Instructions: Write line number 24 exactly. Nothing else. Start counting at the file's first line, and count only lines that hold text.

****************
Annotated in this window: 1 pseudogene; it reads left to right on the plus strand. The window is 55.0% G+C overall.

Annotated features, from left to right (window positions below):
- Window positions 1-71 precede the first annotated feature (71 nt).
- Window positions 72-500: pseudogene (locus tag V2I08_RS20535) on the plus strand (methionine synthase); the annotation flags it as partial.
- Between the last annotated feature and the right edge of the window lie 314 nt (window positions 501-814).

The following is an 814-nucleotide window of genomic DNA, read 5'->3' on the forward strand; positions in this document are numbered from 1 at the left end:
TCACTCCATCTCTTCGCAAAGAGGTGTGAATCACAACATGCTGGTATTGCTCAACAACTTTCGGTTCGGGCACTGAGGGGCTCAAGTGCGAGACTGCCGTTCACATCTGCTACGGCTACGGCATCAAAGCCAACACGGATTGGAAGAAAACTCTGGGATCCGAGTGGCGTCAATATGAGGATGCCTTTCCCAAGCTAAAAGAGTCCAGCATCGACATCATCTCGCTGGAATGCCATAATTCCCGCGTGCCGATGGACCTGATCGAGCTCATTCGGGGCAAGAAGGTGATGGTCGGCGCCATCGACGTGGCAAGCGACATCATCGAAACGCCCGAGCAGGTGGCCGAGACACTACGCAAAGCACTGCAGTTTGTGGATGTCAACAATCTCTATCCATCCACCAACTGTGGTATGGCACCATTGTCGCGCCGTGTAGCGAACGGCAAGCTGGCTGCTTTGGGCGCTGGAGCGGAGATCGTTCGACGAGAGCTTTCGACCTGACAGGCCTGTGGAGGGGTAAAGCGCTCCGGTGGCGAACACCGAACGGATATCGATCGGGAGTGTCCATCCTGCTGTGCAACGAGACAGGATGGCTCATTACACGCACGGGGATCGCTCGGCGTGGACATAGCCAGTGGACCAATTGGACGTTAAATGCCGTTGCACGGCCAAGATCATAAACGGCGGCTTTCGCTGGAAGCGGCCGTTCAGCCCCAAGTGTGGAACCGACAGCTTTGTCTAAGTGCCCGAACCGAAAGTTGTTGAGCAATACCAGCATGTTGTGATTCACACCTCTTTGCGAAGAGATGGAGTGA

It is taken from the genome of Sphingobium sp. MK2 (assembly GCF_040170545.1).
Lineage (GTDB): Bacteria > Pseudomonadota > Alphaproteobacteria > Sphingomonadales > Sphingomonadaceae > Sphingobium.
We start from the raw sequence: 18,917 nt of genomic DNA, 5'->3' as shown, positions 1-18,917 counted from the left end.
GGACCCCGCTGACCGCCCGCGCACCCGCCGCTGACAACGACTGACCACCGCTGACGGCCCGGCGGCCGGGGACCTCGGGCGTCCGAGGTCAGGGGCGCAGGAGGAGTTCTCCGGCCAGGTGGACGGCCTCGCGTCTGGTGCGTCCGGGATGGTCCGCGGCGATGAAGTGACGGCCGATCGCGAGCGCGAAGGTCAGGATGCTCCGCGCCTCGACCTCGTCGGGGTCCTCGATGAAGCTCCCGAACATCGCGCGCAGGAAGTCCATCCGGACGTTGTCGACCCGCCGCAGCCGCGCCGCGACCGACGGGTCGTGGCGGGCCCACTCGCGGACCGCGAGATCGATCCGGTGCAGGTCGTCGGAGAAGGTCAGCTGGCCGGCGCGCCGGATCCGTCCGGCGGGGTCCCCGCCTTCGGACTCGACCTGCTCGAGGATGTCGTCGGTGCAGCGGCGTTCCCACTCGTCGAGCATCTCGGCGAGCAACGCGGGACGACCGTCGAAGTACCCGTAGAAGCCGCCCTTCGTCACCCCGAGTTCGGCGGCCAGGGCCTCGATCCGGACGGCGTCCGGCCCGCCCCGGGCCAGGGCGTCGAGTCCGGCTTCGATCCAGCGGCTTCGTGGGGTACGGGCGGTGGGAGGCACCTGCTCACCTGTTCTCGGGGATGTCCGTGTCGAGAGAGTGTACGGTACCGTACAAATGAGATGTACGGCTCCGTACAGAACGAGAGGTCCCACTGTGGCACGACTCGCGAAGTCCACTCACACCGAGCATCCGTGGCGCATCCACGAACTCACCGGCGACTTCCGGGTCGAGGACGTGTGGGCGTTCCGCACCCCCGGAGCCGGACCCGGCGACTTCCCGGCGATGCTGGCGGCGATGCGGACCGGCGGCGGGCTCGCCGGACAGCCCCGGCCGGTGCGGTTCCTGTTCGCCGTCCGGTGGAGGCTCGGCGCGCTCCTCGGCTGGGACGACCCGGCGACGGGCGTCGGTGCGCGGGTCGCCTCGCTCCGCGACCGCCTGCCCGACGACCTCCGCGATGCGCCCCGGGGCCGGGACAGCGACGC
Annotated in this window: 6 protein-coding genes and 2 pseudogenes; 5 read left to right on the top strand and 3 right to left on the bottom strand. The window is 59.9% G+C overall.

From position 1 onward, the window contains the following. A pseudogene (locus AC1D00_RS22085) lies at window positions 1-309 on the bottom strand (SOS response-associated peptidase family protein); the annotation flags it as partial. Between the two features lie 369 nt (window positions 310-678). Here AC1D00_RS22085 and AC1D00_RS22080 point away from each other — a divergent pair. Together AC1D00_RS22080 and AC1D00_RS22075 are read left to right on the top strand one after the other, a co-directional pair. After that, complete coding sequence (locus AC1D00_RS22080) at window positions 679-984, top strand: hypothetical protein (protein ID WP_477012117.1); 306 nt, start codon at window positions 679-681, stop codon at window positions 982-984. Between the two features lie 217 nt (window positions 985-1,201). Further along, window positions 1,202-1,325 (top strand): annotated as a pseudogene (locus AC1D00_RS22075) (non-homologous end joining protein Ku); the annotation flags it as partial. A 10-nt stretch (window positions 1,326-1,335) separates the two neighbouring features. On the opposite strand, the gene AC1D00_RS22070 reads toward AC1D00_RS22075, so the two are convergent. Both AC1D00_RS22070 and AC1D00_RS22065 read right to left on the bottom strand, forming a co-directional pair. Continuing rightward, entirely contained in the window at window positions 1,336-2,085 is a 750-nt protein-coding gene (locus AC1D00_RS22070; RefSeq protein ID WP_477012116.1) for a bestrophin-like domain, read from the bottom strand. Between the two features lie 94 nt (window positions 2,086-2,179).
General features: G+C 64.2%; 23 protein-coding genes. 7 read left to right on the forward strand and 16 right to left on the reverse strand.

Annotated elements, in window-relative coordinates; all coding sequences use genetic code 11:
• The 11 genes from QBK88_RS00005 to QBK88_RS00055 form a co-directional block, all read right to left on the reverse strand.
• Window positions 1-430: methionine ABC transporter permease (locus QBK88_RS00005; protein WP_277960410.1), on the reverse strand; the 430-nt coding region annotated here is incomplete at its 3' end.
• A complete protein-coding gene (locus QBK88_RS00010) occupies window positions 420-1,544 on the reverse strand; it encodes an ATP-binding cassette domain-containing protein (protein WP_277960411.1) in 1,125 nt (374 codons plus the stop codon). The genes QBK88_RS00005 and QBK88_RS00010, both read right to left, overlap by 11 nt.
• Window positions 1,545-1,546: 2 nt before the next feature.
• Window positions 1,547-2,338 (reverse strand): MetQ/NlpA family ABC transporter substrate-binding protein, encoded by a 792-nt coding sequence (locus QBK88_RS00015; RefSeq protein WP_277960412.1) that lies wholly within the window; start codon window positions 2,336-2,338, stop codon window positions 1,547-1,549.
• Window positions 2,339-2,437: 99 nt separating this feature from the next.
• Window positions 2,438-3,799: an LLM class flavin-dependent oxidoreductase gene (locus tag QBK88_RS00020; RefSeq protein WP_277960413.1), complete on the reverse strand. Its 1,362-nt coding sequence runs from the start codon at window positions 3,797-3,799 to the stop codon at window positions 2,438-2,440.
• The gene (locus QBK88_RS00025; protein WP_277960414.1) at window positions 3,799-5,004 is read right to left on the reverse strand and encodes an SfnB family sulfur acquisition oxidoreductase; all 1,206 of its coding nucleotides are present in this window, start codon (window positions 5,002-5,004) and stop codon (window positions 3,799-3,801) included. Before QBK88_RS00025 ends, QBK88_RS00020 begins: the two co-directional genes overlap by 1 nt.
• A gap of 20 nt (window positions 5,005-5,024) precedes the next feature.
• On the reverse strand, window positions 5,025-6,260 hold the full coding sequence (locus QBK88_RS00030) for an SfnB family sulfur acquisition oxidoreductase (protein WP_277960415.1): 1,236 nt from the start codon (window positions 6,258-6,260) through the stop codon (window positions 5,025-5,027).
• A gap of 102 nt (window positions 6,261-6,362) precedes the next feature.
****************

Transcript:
• A gap of 20 nt (window positions 5,005-5,024) precedes the next feature.